A major goal of the Louis and Anne Green Memory and Wellness Center is to research innovative approaches to the prevention, diagnosis and treatment of memory disorders (Alzheimer’s disease and related dementias). Many studies focus on new interventions designed to help individuals with memory problems to maintain the highest possible level of functioning. Additional studies focus on interventions designed to assist family members/caregivers in their roles.
CURRENT RESEARCH AND INTERPROFESSIONAL EDUCATION AND PRACTICE
AN EXAMINATION OF THE RELATIONSHIP BETWEEN RELIGIOUS INVOLVEMENT, LEVEL OF ACCULTURATION, AND MENTAL HEALTH FUNCTIONING IN PRIMARY HEALTH CARE HISPANIC IMMIGRANT PATIENTS RESIDING IN SOUTH FLORIDA.
Principal Investigators: M. J. González (Sandler School of Social Work) and M. Ortega
Abstract: The primary aim of this research study is to examine the relationship between religious involvement, level of acculturation, and mental health functioning in primary health care Hispanic immigrant patients who reside in South Florida. Through an observational and cross-sectional research study design, it is the intent of the faculty researchers to specifically answer the following primary research question: What is the relationship between degree of religious involvement and levels of somatization, depression, and anxiety in primary health care Hispanic immigrant patients who reside in South Florida? A secondary question, directly related to the primary aim of this study, is: Does level of acculturation moderate the relationship between degree of religious involvement and levels of somatization, depression, and anxiety in primary care Hispanic immigrant patients who reside in South Florida? It is important to note that, for the purpose of this study, mental health functioning will be operationally measured by the score that a patient receives on selected somatization, depression, and anxiety clinical research scales. The sample for this study will be drawn from Hispanic immigrant patients who receive clinical care in selected primary health clinics in Miami-Dade, Broward, and Palm Beach counties. The faculty researchers plan to use the findings of this study as a first-step in creating a culturally competent and linguistically-sensitive psychosocial-spiritual treatment approach that will enhance the health and mental health outcomes of Hispanic immigrant patients in community-based primary care clinics.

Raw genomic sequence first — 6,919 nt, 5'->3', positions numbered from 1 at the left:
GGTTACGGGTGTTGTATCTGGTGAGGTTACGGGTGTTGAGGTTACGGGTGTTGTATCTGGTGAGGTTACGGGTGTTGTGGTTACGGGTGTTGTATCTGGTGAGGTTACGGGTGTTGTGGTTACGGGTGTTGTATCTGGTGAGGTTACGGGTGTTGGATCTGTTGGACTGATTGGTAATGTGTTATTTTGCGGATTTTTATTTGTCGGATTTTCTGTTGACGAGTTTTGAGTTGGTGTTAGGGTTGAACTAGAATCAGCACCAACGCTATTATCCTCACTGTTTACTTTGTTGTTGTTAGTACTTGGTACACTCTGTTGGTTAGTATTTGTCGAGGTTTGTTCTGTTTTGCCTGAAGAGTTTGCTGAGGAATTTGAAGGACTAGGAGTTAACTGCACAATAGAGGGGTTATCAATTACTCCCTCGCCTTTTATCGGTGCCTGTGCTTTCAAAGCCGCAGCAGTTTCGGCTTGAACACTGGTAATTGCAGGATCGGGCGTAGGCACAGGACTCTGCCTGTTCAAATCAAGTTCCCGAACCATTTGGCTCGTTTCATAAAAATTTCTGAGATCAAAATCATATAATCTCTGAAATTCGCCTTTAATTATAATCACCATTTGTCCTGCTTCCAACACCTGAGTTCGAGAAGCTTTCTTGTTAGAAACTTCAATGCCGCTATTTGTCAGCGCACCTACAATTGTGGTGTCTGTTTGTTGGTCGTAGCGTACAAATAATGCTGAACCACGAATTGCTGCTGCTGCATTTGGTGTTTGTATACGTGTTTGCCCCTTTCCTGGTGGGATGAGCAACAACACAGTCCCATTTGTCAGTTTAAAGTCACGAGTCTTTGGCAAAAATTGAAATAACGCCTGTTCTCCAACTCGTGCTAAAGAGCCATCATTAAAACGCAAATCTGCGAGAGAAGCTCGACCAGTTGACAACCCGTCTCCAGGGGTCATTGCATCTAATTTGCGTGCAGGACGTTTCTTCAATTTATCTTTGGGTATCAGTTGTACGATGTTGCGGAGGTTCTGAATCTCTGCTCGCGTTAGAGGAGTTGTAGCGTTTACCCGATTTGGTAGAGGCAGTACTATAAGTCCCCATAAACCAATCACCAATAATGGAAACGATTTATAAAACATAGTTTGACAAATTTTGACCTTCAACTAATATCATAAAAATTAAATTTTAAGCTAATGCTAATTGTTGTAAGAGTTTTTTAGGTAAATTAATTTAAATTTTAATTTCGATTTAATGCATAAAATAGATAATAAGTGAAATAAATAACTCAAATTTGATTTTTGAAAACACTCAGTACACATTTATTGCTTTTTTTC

IN-VEHICLE SENSORS TO DETECT COGNITIVE CHANGE IN OLDER DRIVERS.
Principal Investigator: Ruth Tappen, Co-Investigators: David Newman, Marilyn Rosselli, Maria Ortega, (Christine E. Lynn College of Nursing); and, Jinwoo Jang, Borivoje Furht, and KwangSoo Yang (College of Engineering & Computer Science).
Abstract: The purpose of this study is to determine whether changes in the way a person drives are useful indicators of important changes in cognition (that is, changes in thinking, judgement or memory). In order to do this, we will temporarily install several unobtrusive (that is, not obvious or noticeable) sensors in your car. This includes small video cameras, GPS (Global Positioning Sensor), scanners, and accelerometers. The study is being supported by funding from the National Institutes of Aging (NIA), National Institutes of Health.